In April 1964, Ford introduced us to a somewhat revolutionary concept — a fun, affordable great looking car with the perfect name, that had enough performance to make it exhilarating even on the most mundane of commutes. Sure, the Mustang wasn’t much more than a dolled up amalgamation of a Fairlane and Falcon, but with a bit of good marketing, the original Pony Car was off to the races.

Since that time we’ve seen six generations of the Mustang, and with almost every generation the new model significantly outpaced its predecessor. But over the years Ford has tried to get a little cute with the Mustang namesake and fueled by what we can only assume is a bit of management hubris, have tried to slap the Mustang logo on a few lesser models like the ill-fated Mustang II, which aside from the name, had no business wearing the legendary moniker. And that brings us to the Mustang Mach-E.

In its own right, the Mach-E isn’t a bad electric car. Powered by 2 permanent-magnet synchronous AC motors that combine to make an impressive 346-horsepower and 428 pound-feet of torque. That instant power is then funneled through a direct-drive single speed transmission on its way to either just the rear wheels or to all four corners to help the Mach-E scoot with aplomb. Large 14.3-inch front disc brakes and 12.4-inch rear disc brakes slow things down shod in Michelin Primacy A/S 225/55R-19 rubber. The standard battery is a 68.0-kWh that allows for 211 miles of range in all-wheel drive motif or a bit higher 230 miles for the rear wheel drive version. The Ford battery can charge from 10 to 80 percent in 45 minutes while a mere ten minutes can add 52 miles of driving distance using a DC fast charger.

As with most electric cars, the Mustang Mach-E is heavy. In the world of Mustangs, the heaviest to date was the recent 2020 GT500, which weighed in at just about 4000 pounds. Coincidentally, the Mustang Mach-E checks in at just about a wild horse more than even the heaviest gasoline powered pony at an obese 4856 pounds. Sure, there is 30 cubic feet of storage space, and another five cubic feet of usable space up front where the engine used to reside.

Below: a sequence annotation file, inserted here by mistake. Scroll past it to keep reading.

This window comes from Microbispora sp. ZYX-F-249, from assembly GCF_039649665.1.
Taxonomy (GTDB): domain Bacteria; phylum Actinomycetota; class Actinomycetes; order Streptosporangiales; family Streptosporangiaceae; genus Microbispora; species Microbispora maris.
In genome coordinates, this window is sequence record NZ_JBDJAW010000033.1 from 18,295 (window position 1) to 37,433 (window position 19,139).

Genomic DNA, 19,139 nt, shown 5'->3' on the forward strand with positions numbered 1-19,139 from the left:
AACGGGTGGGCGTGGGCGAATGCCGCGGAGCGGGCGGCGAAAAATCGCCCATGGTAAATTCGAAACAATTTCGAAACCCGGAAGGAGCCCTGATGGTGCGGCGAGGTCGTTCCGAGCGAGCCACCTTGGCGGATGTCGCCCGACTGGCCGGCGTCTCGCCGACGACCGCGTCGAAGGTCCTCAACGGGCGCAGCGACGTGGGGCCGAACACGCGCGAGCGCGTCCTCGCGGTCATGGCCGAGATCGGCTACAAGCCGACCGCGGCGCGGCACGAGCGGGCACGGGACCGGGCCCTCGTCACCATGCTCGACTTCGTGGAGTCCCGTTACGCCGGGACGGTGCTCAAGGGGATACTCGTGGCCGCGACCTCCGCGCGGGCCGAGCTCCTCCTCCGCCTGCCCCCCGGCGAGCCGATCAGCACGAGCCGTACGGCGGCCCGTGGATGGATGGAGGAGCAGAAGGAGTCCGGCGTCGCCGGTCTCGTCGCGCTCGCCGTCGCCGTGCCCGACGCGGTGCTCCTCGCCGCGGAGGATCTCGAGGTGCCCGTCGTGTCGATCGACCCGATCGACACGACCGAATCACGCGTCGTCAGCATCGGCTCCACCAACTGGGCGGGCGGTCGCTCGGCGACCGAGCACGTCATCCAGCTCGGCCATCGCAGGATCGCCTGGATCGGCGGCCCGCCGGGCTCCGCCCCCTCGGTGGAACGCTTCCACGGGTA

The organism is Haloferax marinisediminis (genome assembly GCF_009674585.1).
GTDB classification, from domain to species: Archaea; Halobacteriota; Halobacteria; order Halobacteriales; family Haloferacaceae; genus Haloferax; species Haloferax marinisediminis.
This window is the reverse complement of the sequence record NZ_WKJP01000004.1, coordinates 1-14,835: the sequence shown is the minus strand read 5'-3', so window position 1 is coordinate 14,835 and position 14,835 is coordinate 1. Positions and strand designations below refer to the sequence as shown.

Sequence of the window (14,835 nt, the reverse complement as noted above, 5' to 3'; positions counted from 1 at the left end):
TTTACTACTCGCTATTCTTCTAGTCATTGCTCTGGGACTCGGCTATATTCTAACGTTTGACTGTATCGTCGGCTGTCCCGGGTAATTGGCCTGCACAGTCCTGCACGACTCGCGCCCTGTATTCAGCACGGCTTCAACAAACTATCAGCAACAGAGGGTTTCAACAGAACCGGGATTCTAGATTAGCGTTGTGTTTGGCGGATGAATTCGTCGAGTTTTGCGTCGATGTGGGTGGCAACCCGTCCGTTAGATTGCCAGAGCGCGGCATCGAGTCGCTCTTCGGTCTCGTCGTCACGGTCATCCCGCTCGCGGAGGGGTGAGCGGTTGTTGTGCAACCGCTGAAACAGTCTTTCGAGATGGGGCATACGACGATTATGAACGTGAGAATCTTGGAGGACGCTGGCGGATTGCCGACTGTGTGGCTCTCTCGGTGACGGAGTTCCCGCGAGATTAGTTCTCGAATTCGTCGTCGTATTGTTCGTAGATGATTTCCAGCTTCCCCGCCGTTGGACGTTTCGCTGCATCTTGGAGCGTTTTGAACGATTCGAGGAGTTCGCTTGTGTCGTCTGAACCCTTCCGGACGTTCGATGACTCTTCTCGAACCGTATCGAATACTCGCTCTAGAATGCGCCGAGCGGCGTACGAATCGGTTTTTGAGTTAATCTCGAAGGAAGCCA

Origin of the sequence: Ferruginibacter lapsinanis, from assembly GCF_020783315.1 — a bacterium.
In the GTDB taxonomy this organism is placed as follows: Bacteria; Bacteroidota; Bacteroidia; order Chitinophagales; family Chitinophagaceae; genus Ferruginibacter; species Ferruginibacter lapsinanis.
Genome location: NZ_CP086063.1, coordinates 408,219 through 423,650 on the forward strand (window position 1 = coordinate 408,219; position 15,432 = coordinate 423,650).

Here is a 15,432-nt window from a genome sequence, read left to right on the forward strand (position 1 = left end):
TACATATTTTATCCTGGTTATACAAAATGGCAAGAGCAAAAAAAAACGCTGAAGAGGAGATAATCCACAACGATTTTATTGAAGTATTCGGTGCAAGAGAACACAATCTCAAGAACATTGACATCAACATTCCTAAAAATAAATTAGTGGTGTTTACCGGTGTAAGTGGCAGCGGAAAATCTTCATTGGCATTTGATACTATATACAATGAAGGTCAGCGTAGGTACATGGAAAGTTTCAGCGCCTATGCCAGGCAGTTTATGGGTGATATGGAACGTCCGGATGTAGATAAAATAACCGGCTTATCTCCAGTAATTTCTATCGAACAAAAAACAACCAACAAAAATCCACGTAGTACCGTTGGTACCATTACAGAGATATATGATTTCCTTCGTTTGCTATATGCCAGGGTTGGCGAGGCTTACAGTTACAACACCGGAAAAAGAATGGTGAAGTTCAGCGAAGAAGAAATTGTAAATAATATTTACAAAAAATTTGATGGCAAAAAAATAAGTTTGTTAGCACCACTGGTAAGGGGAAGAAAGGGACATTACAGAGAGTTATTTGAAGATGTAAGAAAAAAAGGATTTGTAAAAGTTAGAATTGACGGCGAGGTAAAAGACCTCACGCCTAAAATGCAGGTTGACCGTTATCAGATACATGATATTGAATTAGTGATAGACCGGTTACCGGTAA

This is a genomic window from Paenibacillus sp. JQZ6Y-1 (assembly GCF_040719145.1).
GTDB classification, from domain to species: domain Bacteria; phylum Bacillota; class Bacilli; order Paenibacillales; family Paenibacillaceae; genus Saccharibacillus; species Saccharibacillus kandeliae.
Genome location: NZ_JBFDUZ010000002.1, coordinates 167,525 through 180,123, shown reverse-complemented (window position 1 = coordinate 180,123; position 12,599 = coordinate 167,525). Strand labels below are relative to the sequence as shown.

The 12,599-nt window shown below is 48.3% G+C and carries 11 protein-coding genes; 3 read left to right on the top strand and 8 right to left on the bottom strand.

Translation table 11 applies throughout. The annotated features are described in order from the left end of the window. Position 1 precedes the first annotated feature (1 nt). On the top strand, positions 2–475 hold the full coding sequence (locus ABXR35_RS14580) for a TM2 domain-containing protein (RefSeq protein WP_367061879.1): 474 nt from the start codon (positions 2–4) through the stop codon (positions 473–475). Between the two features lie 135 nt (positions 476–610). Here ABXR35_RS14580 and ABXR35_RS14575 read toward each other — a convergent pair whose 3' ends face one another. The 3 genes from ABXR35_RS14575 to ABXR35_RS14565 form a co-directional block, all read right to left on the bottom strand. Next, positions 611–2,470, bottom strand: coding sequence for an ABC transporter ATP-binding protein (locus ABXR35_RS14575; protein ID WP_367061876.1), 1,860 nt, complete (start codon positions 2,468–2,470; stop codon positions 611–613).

In terms of performance, even with all that heft, one of the perks of an electric motor is that 100 percent of torque is available at one single RPM, so there is no waiting around for power to spool up. 0-60 mph comes up in a respectable 5.1 seconds, while 0-100 mph takes 13.5 seconds. The quarter mile comes and goes in 13.8 seconds at 101 mph, on its way to a top speed of a governor limited 114 mph. Braking from 70-0 mph takes 165 feet, while the Mustang Mach-E hustles around the skidpad to the tune of 0.85g. Fuel economy is always a little goofy when converting to electric, but the Mach-E checks in at an impressive, if not mind-blowing 96/84/90 city/highway/combined MPGe with an upper range of 270 miles.

Inside the Mach-E resembles most electric cars, with a monstrous 15.5-inch center-mounted touchscreen as the centerpiece of the interior, while another digital speedometer screen sits front and center of the driver for more immediate info. The seats are comfortable enough, but the fit and finish still feels a little lacking. It’s probably not a coincidence that that infotainment screen is just about half an inch bigger than the one found in the Tesla Model Y.

From the outside, we can see vestigial markers of our beloved Pony Car. The head and taillights are almost pulled directly from the Mustang, and in terms of overall size, the Mach-E is surprisingly similar to the gas powered 5.0. The Mach-E’s wheel base is about three inches longer, while the biggest difference is that the electric version is ten full inches taller than its low-slung sibling. And this is where we start to have a problem with this so-called Mustang. If the GT350, with its fantasy-inducing flat-plane crank and intoxicating exhaust note is akin to a ripped, incredibly powerful NFL player in the prime of his career, the Mach-E looks like the GT350’s dad wearing his son’s jersey. If the term “dad-bod” has any usage in the automotive world, this is it.

And therein lies the inherent problem we have with the Mach-E. It’s just simply not a Mustang. Even at a reasonable $56,200, this four-door, five passenger car is more like a Focus crossover wearing a Mustang jersey. Why Ford why? Even if you just stuck with Mach-E and left the Mustang logo out of it, the association would be there, but in a much less offensive fashion. Or how about calling it the Stallion? Or Pegasus? Or Steed? Or Thoroughbred? You can have the idea there, but tacking on the Mustang name to a car that has no business wearing it only serves to undermine any success this car could have had with its own name. Even with the promise of the upcoming GT Performance Edition that Ford claims will have 480-horsepower and be able to run from 0-60 in 3.5 seconds, the Mach-E just can’t live up to the heroic lineage its badge carries. Please Ford, change the name and we promise we will look much more lovingly at a new era of Blue Oval automobiles instead of seeing nothing but an imposter wearing a hero’s badge.

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